Modern life today is full of demands, money worries, insecurities and frustrations.  Stress is a common place for many people dealing with life’s daily anxieties. While a certain amount of stress can keep you safe from danger and motivate you to do your best, it can also overwhelm people.

Stress overload can cause long-term damage to your health, reduce the quality of your life, and affect your mood and relationships. When someone gets stressed, the body releases a chemical called cortisol, causing a racing heart, increased blood pressure and respiration, tension in your stomach area and sweaty palms. While most healthy people can cope with this on an infrequent basis, if you experience this level of stress regularly it can result in physical, mental and social problems.

Research suggests that you can make a real difference to your wellbeing by understanding your stress response. This is about recognising the signs and symptoms of your stress overload and taking adequate steps to curtail any adverse effects. It’s the story you tell yourself when you are stressed, shifting your thinking from ‘I’m overwhelmed, I can’t cope’ to ‘I will do my best and get support’, that will make a significant improvement to your life.

Managing Workplace Stress

How you interpret your stress response can make a big difference to how you manage to de-stress at work or manage other stressful times in your life. When you feel your heart pounding and palms getting sweaty, make the choice there and then… you can choose to say ‘I am so very stressed and thinking about being stressed is making me more anxious and scared.’ Or you can say to yourself ‘Here we going again. I can feel the anxiety rising …but I am in control now and let me take a few deep breaths and calm down’.

Concentrate On Your Breathing

Taking control of your breathing is a powerful way to alleviate stress. Not only will it help to lower your pulse but it will also send vital oxygen to all the areas of your body, especially critical areas of your brain. This resets your nervous system and oxygenates the parts your body that needs it.

Here’s how:

Take a deep, relaxing breath …. Place your hand on your stomach and draw a deep in breath. Your hand will move in and out, and so will your chest.

Inhale for 5, hold for 2 and exhale for 7. Repeat and count with the calmness you feel …its one of my favourite counts.

But you need to practice, practice and practice. Either five minutes or fifteen minutes every day: here and there and build yourself up for long-term benefits. I usually start my day with a single meditation with 5 of those 5-2-7 deep in breaths, practice this a few times during the day 5-2-7 and before I go to bed its 5-2-7 again.

Practice makes this permanently imprinted in your mind, so when you do recognise your stress response and need to use this breathing technique, it’s second nature.

‘Stress should be a powerful driving force, not an obstacle’ Bill Phillips.

Quirky Stress-Busting Strategies

While we need to have some effective methods for dealing with stress like the deep breathing technique outlined above, it would be better to prevent your stress response to start with. Here are just a few ways that you may, or may not, use in your workplace to combat stress:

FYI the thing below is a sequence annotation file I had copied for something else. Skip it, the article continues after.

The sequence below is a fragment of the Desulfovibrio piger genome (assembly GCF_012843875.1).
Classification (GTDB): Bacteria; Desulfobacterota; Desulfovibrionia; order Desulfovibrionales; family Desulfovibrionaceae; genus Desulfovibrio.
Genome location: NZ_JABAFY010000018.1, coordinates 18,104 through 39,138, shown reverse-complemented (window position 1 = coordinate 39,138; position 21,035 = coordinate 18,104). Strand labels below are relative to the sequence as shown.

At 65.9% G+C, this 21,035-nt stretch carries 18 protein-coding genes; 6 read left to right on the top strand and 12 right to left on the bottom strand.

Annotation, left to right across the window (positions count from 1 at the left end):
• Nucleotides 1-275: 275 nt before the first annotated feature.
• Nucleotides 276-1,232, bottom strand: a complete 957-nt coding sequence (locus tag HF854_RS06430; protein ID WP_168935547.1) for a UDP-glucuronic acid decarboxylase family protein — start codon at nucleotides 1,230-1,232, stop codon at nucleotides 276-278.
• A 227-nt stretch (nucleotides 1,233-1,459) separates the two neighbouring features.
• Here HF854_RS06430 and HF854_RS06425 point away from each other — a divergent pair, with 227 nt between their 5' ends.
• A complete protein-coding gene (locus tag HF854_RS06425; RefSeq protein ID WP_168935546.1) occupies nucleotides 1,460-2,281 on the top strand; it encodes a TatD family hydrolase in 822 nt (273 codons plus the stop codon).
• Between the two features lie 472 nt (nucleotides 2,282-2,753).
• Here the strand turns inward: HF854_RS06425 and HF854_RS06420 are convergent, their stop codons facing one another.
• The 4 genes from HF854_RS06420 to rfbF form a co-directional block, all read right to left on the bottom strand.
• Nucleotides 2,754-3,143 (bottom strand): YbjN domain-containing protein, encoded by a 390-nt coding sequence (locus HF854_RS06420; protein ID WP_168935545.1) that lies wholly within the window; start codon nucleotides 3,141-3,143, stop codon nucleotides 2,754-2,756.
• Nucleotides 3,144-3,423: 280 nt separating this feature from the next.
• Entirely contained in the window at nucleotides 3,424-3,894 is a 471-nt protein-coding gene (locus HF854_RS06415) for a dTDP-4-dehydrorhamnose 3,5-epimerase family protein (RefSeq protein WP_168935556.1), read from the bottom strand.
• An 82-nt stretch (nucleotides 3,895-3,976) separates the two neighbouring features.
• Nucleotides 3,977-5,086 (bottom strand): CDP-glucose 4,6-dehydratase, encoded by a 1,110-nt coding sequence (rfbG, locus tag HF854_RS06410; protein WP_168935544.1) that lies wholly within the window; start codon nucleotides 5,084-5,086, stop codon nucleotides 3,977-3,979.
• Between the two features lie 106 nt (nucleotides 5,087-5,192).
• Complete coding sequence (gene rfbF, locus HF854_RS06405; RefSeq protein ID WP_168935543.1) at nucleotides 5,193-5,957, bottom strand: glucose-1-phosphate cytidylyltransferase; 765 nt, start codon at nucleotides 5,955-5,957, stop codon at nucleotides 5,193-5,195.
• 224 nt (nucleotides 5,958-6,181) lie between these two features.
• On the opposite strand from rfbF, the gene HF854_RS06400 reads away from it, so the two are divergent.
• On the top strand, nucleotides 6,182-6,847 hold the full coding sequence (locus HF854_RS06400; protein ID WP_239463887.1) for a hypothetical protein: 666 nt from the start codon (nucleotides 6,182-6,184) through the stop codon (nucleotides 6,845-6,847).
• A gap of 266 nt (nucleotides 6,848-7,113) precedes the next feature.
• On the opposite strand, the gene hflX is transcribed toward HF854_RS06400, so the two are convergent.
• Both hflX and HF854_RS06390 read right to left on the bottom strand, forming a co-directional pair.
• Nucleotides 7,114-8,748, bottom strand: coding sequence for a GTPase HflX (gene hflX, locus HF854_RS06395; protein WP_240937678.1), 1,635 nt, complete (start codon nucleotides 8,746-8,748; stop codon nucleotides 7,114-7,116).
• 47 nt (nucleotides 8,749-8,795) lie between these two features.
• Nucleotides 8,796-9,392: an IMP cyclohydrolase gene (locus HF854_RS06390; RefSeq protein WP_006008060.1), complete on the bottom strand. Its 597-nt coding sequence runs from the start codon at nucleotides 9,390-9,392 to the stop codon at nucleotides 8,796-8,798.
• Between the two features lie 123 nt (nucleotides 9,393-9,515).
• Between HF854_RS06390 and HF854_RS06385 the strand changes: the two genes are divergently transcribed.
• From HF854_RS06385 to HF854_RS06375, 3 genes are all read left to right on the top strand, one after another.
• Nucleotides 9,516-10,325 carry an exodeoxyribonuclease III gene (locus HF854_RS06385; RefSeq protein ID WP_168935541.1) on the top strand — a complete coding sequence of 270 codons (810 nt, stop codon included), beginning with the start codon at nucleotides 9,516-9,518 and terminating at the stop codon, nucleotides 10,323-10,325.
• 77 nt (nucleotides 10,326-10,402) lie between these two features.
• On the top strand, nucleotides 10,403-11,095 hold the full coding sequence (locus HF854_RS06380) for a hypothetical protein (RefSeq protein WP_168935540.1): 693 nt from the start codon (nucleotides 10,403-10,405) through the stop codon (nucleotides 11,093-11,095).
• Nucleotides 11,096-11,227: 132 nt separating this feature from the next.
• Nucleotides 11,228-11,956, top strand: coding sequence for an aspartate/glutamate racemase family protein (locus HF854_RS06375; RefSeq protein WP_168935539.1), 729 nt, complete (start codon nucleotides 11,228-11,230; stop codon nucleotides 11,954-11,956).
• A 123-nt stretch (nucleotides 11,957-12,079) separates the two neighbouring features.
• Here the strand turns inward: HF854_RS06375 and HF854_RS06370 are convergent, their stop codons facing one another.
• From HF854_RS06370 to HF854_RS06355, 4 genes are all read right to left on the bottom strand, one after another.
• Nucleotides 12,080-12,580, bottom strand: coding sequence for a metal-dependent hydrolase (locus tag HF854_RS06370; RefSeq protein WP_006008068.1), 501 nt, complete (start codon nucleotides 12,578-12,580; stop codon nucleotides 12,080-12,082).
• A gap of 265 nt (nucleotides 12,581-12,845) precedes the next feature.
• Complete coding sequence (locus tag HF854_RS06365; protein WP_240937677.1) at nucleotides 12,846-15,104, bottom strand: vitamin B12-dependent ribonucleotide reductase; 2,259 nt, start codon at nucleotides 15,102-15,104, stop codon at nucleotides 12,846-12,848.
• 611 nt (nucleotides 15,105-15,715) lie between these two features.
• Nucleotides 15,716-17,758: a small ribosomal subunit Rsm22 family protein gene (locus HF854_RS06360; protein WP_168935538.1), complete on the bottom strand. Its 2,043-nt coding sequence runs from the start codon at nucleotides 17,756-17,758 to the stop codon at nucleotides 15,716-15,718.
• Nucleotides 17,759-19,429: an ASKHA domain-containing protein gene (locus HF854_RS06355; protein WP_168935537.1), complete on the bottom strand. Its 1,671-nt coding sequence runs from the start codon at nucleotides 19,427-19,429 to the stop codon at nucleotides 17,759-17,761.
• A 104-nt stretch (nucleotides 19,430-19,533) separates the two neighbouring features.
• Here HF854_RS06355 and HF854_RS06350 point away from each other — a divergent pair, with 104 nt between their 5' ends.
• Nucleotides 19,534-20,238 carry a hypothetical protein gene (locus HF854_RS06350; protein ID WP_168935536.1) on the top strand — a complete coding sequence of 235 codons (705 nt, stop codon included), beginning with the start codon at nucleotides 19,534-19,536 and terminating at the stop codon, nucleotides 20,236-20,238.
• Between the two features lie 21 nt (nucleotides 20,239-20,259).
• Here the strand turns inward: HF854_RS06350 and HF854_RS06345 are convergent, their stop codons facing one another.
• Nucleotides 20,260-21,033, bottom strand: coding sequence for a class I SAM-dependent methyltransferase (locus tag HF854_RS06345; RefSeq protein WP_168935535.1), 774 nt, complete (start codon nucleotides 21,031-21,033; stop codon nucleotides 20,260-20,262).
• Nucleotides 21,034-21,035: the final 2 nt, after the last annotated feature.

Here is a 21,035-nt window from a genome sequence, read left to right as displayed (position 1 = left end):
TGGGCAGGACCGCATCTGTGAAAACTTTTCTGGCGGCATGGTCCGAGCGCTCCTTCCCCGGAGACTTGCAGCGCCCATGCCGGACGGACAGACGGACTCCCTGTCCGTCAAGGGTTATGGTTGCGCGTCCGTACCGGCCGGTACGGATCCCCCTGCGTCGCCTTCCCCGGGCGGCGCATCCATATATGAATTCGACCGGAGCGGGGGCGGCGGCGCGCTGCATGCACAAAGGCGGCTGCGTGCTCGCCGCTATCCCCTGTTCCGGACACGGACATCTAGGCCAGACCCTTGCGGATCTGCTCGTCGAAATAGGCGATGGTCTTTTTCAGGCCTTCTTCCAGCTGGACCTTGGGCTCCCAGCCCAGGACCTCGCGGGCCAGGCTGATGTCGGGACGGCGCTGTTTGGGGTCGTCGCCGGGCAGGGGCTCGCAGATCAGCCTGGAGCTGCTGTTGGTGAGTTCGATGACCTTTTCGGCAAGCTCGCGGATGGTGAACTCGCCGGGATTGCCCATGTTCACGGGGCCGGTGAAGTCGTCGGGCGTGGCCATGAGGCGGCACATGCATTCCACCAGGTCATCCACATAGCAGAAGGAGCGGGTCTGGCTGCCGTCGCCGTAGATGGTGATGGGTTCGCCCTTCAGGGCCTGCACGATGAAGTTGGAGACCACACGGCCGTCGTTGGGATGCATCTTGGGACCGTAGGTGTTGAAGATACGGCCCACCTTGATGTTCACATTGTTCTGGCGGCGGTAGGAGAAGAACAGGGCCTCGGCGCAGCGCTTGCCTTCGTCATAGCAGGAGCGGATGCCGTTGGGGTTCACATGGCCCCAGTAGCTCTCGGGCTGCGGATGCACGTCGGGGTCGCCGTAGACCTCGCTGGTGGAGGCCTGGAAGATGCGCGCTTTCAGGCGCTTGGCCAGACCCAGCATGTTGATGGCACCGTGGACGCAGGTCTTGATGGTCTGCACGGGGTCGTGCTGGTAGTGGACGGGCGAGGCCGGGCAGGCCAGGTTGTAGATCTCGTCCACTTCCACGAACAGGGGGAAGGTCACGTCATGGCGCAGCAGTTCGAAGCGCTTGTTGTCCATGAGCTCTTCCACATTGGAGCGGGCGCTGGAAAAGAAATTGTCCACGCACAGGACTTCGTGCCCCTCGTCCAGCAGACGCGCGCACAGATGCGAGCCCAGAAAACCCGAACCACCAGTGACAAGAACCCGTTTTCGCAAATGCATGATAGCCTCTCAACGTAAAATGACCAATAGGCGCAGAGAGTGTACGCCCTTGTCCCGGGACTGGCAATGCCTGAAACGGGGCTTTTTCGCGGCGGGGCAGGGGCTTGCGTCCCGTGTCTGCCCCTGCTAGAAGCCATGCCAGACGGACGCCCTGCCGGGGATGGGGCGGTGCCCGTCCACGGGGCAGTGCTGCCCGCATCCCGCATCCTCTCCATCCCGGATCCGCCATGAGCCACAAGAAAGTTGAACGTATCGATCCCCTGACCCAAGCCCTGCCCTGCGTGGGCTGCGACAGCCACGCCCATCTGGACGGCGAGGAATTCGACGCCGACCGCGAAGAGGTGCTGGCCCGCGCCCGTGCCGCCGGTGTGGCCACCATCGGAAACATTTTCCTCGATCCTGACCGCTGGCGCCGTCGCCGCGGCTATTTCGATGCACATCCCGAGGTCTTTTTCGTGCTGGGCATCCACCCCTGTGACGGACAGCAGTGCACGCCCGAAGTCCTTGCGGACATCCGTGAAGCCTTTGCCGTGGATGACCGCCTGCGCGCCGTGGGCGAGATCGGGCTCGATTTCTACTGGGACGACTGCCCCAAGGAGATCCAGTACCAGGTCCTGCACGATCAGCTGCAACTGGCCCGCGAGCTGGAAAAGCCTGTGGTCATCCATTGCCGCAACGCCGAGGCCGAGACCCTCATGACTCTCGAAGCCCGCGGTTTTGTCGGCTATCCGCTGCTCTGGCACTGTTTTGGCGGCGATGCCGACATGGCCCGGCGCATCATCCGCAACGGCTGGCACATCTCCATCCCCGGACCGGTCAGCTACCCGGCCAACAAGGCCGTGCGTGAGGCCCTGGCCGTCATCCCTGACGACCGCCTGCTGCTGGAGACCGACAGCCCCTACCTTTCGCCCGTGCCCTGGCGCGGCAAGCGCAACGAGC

• Could a weekly sing-along be an effective way of boosting morale and de-stressing in your workplace? Or would you find it too bizarre, and potentially stressful, having to join in with everyone in the office? You decide!
  • A survey by Staples found that 1 in 7 people use colouring books to de-stress at work. Crosswords and Sudoku can also help, providing a much need screen break and chance to focus on something other than work for a short period of time.
  • What about a furry friend in the workplace? Some companies have an office dog, aka Chief Happiness Officer, on hand to sooth stressed employees with a cuddle or available for a stroke or pat on demand. There is plenty of research on how pets can help alleviate stress, so introducing an office dog could be a good move.

These strategies are quirky but do provide a distraction in the workplace and research suggests that they do provide stress-busting benefits. If anything it allows for a break from the desk, ability to stretch and relax, the time-out from the screen, mindfulness moments and boosts happiness.

For me personally, I love the dog running around the office and use a colouring book in order to alleviate my stress at work – though I may give the weekly sing-a-long a miss. However, they don’t work for everyone as we all react to stress in different ways.

This is why it’s important for us all as individuals to understand how we react to stress; from understanding what causes the stress in the first place, to managing our stress response and learning to deal with it in a positive way.

As a Cognitive Behaviour Therapist I work with people to help them break the negative cycles of thinking, how this makes them feel, and then the behaviour that follows. The result is that they learn how to manage their stress response so that it doesn’t impact adversely on their wellbeing or their work. In fact, it can help them use stress in an empowering way, teaching them to recognise the signs early and put practical plans into action – such as prioritising tasks, delegating or seeking support.

What plans does your company have to alleviate workplace stress?

Stress resilience panic attacks in Surrey, Hampshire

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